GC: Describe your work in three sentences or less.
KP: Most of my work has been trying to trace long-run patterns of economic development, environmental change, state formation, and social structure in China—particularly rural China. One way of thinking about that is looking at particular sets of patterns of land and water rights and how they’re related to the structure of rural communities. Given those rights, you get a certain set of economic patterns that give you on the one hand an extraordinarily successful rural economy, but does not tend to lead to a particularly dynamic urban economy or to industrialization.
GC: Why China?
KP: Oh, that’s a long story. I started out thinking I was going to go to graduate school in European history, and then as a senior I took a China course more or less on a lark and liked it so much that I went to the professor. He gave me a list of 15 books and said, “Read these over the summer and if you’re still interested, knock on the door of a Chinese history professor at your graduate school, tell them what you want to do, and see what they say.” That’s pretty much what I did, and that’s probably the reason why I wound up doing comparative work.
GC: If a student came to you saying he was interested in China or Asia, what would you recommend?
KP: Learn languages while you’re young. I can’t say it too many times. Get the language under your belt, and preferably more than one
GC: You concern yourself with China’s past while everyone else seems to focus on China’s role in the future. How do you react to claims that China is the next big superpower?
KP: China is clearly going to be really important in 21st-century global economics, geopolitics, whether we have a livable climate, and all sorts of other things, and so in that sense they already are a great power. I would also say that China is a society with deep, deep problems, and when we reduce China to this abstraction, this giant individual, we sometimes forget that this is still a society with massive poverty problems, enormous domestic inequality, and huge environmental stresses. Certain indicators of China’s strength are eye-popping, but the amount they have to deal with at home is also just staggering.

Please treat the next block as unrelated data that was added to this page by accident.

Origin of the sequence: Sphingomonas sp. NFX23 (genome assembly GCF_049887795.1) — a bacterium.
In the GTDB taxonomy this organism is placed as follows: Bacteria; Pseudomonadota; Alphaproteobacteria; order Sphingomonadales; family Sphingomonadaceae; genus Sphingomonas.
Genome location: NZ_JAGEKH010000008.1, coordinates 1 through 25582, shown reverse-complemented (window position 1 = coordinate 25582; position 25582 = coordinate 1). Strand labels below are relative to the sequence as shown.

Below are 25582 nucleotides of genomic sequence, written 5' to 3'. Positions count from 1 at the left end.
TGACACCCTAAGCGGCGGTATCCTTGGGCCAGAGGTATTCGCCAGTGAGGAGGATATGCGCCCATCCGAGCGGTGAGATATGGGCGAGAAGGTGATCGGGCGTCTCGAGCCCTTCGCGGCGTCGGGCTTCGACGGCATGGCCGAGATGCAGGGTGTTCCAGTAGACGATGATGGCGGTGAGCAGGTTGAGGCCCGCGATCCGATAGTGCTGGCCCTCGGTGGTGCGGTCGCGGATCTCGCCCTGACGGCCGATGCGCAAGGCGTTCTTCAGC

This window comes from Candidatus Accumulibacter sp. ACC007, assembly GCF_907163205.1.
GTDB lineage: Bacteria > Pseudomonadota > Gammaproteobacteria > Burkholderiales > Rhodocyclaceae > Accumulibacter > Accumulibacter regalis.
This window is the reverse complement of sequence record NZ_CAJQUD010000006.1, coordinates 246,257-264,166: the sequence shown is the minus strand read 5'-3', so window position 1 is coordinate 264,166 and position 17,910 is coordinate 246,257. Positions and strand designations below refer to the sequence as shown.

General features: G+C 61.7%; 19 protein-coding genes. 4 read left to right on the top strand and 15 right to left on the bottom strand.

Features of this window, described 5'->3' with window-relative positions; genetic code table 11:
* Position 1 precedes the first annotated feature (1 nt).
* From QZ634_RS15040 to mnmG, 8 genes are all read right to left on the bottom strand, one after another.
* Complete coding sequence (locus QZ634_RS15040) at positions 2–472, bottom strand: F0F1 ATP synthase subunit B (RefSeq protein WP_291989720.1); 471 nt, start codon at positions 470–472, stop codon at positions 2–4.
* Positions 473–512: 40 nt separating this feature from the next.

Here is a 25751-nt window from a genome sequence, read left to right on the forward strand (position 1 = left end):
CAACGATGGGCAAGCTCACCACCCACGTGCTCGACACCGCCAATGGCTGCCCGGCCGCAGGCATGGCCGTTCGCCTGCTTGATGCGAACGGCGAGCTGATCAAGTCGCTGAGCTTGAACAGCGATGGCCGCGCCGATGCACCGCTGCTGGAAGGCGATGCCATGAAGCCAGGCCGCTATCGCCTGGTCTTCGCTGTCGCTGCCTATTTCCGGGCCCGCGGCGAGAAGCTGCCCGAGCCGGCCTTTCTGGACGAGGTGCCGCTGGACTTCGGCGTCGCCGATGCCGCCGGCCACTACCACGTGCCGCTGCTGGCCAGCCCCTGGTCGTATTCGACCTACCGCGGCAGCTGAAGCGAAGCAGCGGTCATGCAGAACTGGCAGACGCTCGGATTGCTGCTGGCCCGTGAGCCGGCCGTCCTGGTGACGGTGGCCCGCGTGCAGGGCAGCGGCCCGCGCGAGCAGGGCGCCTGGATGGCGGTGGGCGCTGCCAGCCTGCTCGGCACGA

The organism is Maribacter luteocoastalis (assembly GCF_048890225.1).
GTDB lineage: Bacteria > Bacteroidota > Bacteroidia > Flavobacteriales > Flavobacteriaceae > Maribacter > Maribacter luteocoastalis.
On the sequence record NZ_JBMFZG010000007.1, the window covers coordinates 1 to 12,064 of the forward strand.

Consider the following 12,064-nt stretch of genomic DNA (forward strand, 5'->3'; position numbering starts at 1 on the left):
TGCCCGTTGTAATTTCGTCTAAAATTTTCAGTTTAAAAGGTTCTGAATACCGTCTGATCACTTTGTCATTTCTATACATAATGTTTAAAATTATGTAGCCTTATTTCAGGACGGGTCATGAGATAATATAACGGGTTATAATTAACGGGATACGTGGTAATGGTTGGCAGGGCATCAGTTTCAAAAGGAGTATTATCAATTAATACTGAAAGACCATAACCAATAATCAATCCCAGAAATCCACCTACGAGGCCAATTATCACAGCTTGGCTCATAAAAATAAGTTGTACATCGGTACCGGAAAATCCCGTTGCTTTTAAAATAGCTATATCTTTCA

GC: You’re a historian by training and practice, but your work seems to intersect a lot of different fields like economics, political science, and sociology.
KP: I think as the work has evolved, what I’ve come to realize is how much it intersects with environmental studies and also with anthropology, as I’ve become more and more convinced that the patterns of land and water rights are so densely interwoven with community structure that you can’t ask which one comes first—they are created together.
GC: If you could live in any place at any time period, what would it be?
KP: Do I get to choose how well off I am? There are many societies in which it would be pretty fun to be a rich person and not at all fun to be a poor one.
GC: Let’s say you’re the average citizen.
KP: I think for a lot of people who grow up historically-minded, the immediately preceding generation seems so interesting. But then you think concretely about what it meant—my parents both fled Germany as teenagers—it was a grim world out there. There’s something heroic and gigantic about that age, but it’s heroic because it’s so terrifying. With Chinese history, the really exciting moment in some ways would be the 10th to 12th–century Song Dynasty, this extraordinary period of ferment where all these things, at least in retrospect, seemed possible. It was a period where the stakes seemed really high and the arguments really mattered.
GC: Have you been able to visit the University’s Beijing Center yet?
KP: Probably during the next academic year; I don’t think I’ll be able to get over there this summer. I try to go to China every year. It’s a place that’s changing so fast that if you don’t go every year you turn around and go “What’s this?”
GC: What are your plans for the next few years?
KP: I’ve got a couple of big projects that are partly done and need to get done. One of them is this slightly crazy book called Why is China So Big?, which gets to the question why does most of the time—not all of the time, but most of the time—this huge chunk of population and territory hold together as one unit. And even when it breaks apart into a half dozen, it only breaks up into a half dozen. Given its size it could easily be 50 and that hasn’t happened in 2,000-plus years.
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